Sarah Inam: friends of UAE resident killed in Pakistan call for justice

Tributes paid to Abu Dhabi-based economist found dead in Islamabad

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Friends and colleagues of a UAE resident allegedly killed by her husband in Pakistan are demanding justice for the “caring and loving soul”.

Sarah Inam, 38, a Pakistani-Canadian who lived in the Emirates for 14 years, had travelled to Islamabad to see her husband.

Islamabad Police said her husband, who they named as Shahnawaz Amir, has been arrested following her death last week.

Amir's father Ayaz Amir, a prominent journalist, and his wife were also arrested.

Quote
Sarah was full of life when she was killed. She wanted more than anything to find love, have a family of her own and be a mother
Stephanie Habib, close friend

Pakistani media reports quoted police as saying Inam was struck on the head with a dumbbell and her body left in a filled bath. It was discovered on Friday.

Her husband has claimed that he acted in self-defence, Pakistani media reported.

Inam was married just three months ago.

Stephanie Habib, a close friend of Inam, said the talented economist, who worked for auditing company Deloitte and later two Abu Dhabi government departments, was “full of life”.

“I met Sarah when I first came to Abu Dhabi and we both worked at a big consulting firm,” Ms Habib told The National.

“We quickly became close friends and spent a lot of time together. Like me, she was a female expat on her own trying to make a career and a future for herself.

“She was hardworking, ambitious and responsible. She didn't rely on anyone but herself.

“Sarah was full of life when she was killed. She wanted more than anything to find love, have a family of her own and be a mother.”

Much-loved friend and colleague

Inam was born in Libya and went to school in Libya, Islamabad and Canada, before attending the University of Waterloo in Canada, where she graduated with Bachelor’s and Master’s degrees in economics.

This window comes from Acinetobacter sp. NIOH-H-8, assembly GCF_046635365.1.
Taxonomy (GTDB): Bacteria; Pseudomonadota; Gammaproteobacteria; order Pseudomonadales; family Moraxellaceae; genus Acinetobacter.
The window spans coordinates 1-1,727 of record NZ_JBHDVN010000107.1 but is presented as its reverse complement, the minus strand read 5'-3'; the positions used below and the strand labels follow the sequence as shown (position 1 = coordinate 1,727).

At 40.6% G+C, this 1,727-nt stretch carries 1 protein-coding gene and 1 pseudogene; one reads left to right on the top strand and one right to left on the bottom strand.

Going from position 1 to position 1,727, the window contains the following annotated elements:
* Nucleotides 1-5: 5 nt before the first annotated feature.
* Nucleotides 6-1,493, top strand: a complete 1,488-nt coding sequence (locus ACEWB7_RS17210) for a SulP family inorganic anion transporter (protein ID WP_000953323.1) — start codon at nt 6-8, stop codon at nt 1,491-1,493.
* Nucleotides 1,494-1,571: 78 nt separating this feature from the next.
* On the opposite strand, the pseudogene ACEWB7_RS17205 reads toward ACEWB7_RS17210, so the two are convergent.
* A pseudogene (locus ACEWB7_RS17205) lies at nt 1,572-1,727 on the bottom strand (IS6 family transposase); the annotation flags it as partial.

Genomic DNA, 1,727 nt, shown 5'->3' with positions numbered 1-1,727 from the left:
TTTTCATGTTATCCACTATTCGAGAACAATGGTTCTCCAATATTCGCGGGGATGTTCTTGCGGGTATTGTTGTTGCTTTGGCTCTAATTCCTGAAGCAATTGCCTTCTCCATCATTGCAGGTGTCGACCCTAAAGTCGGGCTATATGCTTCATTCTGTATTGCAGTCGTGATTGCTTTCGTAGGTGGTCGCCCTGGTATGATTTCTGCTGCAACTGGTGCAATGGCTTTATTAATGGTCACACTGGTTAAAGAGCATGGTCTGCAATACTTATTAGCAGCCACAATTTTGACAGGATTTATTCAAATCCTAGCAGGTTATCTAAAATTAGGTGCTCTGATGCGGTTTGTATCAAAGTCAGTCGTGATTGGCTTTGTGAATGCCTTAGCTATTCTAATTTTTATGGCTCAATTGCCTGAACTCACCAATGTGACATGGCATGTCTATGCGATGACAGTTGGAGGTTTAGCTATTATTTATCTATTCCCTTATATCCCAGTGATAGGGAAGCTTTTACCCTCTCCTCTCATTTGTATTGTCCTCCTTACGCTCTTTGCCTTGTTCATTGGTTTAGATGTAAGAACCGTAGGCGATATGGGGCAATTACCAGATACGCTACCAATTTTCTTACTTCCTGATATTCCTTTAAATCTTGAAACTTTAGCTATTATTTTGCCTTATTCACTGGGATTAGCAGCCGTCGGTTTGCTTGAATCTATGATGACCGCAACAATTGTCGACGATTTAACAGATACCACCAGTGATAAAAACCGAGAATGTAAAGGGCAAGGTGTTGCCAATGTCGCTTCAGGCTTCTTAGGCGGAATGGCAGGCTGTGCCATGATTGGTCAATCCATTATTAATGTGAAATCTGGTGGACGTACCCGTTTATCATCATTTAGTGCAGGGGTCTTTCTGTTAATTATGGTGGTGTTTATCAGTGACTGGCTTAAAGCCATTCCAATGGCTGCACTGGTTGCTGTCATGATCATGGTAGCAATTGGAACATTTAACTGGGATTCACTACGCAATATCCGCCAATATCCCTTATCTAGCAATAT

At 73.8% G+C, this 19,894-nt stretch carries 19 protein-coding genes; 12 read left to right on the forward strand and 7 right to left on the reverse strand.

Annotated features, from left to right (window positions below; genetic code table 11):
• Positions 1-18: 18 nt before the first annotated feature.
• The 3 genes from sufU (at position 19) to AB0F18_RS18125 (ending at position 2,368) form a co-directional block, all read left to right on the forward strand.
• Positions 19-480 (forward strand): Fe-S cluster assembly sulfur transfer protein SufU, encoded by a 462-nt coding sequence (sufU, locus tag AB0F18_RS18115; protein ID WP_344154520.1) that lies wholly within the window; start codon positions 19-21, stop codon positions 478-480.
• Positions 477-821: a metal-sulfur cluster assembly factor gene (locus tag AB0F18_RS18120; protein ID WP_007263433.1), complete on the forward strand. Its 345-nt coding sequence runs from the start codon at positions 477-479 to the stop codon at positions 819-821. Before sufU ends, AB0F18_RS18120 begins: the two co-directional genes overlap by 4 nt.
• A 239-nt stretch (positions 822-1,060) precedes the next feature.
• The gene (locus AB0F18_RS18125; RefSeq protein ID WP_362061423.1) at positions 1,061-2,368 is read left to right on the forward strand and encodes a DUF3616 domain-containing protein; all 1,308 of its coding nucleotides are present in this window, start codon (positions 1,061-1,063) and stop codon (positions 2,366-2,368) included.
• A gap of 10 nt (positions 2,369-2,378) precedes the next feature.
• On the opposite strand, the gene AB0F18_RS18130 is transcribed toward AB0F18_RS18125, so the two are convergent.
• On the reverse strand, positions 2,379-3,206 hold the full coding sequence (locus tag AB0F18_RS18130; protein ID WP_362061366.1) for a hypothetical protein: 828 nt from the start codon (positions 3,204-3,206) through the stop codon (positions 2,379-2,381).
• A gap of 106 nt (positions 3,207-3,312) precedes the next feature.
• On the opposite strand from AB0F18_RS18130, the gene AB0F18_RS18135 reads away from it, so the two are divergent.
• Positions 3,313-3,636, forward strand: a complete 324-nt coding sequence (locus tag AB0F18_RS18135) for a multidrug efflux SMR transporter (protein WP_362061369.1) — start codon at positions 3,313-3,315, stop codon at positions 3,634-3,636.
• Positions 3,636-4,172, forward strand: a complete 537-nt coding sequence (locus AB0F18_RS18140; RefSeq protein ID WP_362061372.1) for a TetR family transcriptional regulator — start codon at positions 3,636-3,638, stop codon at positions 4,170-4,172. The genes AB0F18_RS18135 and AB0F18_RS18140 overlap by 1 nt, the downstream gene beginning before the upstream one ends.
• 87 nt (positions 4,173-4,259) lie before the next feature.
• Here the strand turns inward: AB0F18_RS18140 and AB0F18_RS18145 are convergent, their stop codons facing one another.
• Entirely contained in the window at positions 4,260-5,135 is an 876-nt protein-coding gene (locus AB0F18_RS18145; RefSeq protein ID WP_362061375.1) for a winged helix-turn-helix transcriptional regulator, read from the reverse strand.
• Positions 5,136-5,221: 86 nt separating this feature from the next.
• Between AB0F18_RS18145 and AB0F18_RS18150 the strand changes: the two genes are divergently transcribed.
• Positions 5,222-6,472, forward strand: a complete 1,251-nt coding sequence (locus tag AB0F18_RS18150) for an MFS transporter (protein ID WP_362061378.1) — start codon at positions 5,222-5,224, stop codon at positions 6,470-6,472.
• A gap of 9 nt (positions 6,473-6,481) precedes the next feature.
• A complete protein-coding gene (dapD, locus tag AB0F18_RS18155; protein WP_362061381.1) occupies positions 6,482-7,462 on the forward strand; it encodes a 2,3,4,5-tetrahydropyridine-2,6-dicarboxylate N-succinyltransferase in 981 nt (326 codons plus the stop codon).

After briefly working in Canada, she moved to Abu Dhabi and worked for Deloitte as a public policy consultant for four years. She spent most of the past decade working for two Abu Dhabi government departments.

Other colleagues and friends have paid tribute to her, with one describing her as “very gentle and kind”.

Friend Saima Ismail told The National that they are all in “shock and are beyond heart-broken”.

“Sarah was a gentle soul — respectful, warm, and kind-hearted and so very bright and well-read, always with her nose in a book,” she said.

“I feel privileged to have known her, and she will be sorely missed by so many people. May her beautiful soul rest in peace.”

Stephen Nash worked with Inam at Deloitte between 2011 and 2014.

He said she was “much loved with friends all across the world”, and leaves behind a vast contingent of friends in the UAE.

“She was kind, gentle and thoughtful — the type of person that lit up any room she entered,” he said.

“Sarah was a talented economist with a lifelong passion of working with governments on education reform, employability and economic development initiatives.

“I am truly shocked by the brutal death of a much beloved friend and colleague.”

Demands for justice trending in Pakistan

#JusticeForSarah was trending on Twitter at the weekend and the case has also caught the attention of Pakistani celebrities.

Actress Mahira Khan tweeted her support for Inam.

“How long before we get any sort of justice for any woman who has been killed at the hands of rage and privilege. Another hashtag. Another long wait for justice. Justice delayed is justice denied,” she said.

Domestic and gender-based violence has been a problem in Pakistan for many years.

About 28 per cent of women between the ages of 15 and 29 have experienced physical violence, according to the Pakistan's Ministry of Human Rights.

According to the Aurat Foundation, a women’s rights organisation based in Islamabad, 2,297 cases of violence against women were registered across four provinces in 2021.

These violent incidents included murder, abduction, kidnapping, rape and gang rape, honour killings and domestic abuse.

Inam is survived by her parents and two elder brothers.

Updated: September 26, 2022, 7:42 AM
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